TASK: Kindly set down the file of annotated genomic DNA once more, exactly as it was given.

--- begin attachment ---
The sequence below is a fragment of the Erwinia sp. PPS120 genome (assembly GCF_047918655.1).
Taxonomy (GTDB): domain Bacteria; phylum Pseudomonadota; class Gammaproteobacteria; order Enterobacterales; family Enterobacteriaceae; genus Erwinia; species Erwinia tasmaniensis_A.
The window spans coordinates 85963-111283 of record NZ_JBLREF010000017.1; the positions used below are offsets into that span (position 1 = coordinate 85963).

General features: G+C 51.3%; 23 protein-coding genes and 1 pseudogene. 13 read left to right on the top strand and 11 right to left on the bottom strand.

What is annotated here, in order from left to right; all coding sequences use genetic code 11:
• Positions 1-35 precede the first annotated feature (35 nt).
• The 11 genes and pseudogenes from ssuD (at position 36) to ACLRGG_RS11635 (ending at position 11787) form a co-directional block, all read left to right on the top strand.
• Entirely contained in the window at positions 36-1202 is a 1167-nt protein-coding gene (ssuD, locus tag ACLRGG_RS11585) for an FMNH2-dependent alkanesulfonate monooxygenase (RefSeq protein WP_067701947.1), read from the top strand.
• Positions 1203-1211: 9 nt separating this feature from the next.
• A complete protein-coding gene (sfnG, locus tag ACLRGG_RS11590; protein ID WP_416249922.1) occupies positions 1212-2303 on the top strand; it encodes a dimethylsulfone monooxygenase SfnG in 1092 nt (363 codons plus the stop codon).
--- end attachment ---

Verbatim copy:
The sequence below is a fragment of the Erwinia sp. PPS120 genome (assembly GCF_047918655.1).
Taxonomy (GTDB): domain Bacteria; phylum Pseudomonadota; class Gammaproteobacteria; order Enterobacterales; family Enterobacteriaceae; genus Erwinia; species Erwinia tasmaniensis_A.
The window spans coordinates 85963-111283 of record NZ_JBLREF010000017.1; the positions used below are offsets into that span (position 1 = coordinate 85963).

General features: G+C 51.3%; 23 protein-coding genes and 1 pseudogene. 13 read left to right on the top strand and 11 right to left on the bottom strand.

What is annotated here, in order from left to right; all coding sequences use genetic code 11:
• Positions 1-35 precede the first annotated feature (35 nt).
• The 11 genes and pseudogenes from ssuD (at position 36) to ACLRGG_RS11635 (ending at position 11787) form a co-directional block, all read left to right on the top strand.
• Entirely contained in the window at positions 36-1202 is a 1167-nt protein-coding gene (ssuD, locus tag ACLRGG_RS11585) for an FMNH2-dependent alkanesulfonate monooxygenase (RefSeq protein WP_067701947.1), read from the top strand.
• Positions 1203-1211: 9 nt separating this feature from the next.
• A complete protein-coding gene (sfnG, locus tag ACLRGG_RS11590; protein ID WP_416249922.1) occupies positions 1212-2303 on the top strand; it encodes a dimethylsulfone monooxygenase SfnG in 1092 nt (363 codons plus the stop codon).